There are few areas in the home that provide you with as many options as the bathroom basin or sink. Almost every material is available in bathroom basins, from basic porcelain to glass, copper, brass, ceramic and stainless steel with three mounting styles. You can purchase basins that drop into cutouts in the countertop, mount below the countertop and those that sit on top of the countertop.
As with kitchen sinks, it is important that you purchase the basin before you undertake designing the mold so that you will be able to incorporate the basin’s mounting style into the mold.
You can of course, if you feel you are comfortable in making molds, mold the basin as an integral part of the bathroom countertop.
Faucets and accessories
Along with choosing and purchasing your sink or basin before you construct the concrete countertop it is wise to choose and purchase your faucet and any accessories that will mount through the countertop. Faucets can have a single hole or multiple holes, other accessories such as soap dispensers require a specific hole size, usually 3/4 inch, but not always. By having the faucet and any accessories before you cast the concrete countertop you will be sure to create the holes in the positions and the sizes that each item requires.
Note: Many built-in dishwashers require an air-gap that mounts through the countertop. Don’t forget to include a hole for the air-gap if the dishwasher is mounted below the countertop and an air-gap is required.
Before we discuss countertop inlays it is very important to point out that it is very easy to get carried away with complex countertop designs and inlays, which require complex molds. If this is your first concrete countertop, then we suggest you stay with the basics until you have mastered the crafts of mold making, mixing concrete, curing, grinding and polishing. Every additional feature that you add to your concrete countertop makes it much more complex.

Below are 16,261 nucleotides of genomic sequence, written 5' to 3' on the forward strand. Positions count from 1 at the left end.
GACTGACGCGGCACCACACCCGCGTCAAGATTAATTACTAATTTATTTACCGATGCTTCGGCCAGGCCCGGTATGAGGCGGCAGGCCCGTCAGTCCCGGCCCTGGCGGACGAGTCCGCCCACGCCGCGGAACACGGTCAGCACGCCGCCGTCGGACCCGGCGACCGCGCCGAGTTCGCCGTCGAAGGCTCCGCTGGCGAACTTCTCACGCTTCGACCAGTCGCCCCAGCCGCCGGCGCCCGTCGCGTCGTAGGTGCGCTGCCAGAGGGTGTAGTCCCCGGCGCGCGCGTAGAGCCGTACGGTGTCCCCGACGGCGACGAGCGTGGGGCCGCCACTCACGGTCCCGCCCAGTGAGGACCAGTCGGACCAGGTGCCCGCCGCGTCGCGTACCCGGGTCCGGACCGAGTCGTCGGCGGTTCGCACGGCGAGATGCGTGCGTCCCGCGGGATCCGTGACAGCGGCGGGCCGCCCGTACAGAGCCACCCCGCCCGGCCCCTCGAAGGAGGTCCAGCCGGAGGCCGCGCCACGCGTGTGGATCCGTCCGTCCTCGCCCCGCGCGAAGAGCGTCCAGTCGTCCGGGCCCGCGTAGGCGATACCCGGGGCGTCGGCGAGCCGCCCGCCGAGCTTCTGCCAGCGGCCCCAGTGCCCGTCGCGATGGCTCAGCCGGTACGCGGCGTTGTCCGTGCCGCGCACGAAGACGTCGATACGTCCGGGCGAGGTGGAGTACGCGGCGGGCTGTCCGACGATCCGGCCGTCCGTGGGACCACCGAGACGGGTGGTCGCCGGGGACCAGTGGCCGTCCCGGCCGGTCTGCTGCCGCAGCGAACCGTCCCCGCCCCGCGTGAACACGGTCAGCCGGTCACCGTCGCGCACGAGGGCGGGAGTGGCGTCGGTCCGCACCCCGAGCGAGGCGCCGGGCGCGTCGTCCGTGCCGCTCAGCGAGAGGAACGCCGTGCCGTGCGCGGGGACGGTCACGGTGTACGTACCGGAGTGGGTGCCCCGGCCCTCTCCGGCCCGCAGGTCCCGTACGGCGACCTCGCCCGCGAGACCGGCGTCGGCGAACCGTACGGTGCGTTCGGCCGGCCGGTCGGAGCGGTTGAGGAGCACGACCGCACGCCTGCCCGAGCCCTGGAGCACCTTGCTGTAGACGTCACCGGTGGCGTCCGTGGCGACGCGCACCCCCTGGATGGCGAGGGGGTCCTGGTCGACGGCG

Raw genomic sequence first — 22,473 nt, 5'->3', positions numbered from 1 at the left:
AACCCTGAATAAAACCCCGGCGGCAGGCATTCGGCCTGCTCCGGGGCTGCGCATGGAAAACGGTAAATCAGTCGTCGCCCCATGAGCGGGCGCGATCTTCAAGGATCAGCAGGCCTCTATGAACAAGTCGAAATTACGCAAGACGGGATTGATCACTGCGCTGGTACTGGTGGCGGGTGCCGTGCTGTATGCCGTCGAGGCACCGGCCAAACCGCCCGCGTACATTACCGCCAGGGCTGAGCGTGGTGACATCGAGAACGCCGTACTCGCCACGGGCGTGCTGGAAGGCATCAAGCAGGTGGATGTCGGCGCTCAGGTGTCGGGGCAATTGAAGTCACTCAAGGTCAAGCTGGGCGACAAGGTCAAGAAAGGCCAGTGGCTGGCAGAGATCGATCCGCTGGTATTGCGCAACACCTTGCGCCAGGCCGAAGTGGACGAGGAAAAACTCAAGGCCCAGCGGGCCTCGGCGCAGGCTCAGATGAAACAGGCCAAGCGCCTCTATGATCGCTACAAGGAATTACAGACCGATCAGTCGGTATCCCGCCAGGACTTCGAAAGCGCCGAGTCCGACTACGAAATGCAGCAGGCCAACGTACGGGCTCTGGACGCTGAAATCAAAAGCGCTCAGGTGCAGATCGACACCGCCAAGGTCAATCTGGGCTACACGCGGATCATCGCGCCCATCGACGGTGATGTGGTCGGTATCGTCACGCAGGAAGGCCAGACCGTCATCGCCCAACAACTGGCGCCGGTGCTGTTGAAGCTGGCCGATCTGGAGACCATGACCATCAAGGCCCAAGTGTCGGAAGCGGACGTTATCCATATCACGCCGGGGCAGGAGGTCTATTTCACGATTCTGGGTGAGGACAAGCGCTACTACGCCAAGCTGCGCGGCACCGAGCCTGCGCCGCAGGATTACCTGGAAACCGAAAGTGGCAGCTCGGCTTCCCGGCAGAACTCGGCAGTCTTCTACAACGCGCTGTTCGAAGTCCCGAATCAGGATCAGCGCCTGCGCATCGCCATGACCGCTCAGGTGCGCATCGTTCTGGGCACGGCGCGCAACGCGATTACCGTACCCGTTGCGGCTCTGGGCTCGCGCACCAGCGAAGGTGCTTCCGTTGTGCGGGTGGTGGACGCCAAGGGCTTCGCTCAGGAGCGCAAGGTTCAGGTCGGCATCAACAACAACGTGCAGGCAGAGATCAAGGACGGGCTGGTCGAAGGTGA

That being said there are a few items that you may wish to consider adding to the concrete countertop.
- Adding a sheet of stainless steel, within the top of the concrete countertop, next to a range makes a perfect landing spot for hot pots and roasting pans exiting the oven.
- Concrete plays havoc with the sharp edges of knives so you may wish to consider adding a butcher block cutting board inset into the concrete countertop.
- If you do a lot of baking, adding a marble or granite slab inlaid into the countertop is an excellent addition as concrete will stain from oily pastry dough.
There are two key elements to building your concrete countertop mold that you cannot forget, even for a moment:
- Any flaws or errors that are in the mold will appear cast in the concrete countertop. In other words the care and craftsmanship that you put into building the mold will determine the aesthetic appearance of the concrete countertop.
- The mold is the reverse to what you want to be cast. The bottom of the mold is the top of the countertop. The outside edge is in an opposite direction to where it will appear once the concrete countertop is removed from the mold.
Figure 3 - Undermount stainless steel sink
We will use a very basic concrete countertop design that has the following features:
- The length will be 84 inches and the width will be 25 1/2 inches (we are using a 1 1/2 inch overhang.
- The thickness of the concrete countertop will be 2 1/2 inches.
- It will have a cut-out for an undermount stainless steel sink that is 30 inch long by 18 inch wide, as shown in Figure 3.
- It will have a one-hole faucet with no additional countertop accessories.
How to Make Concrete Countertops - Index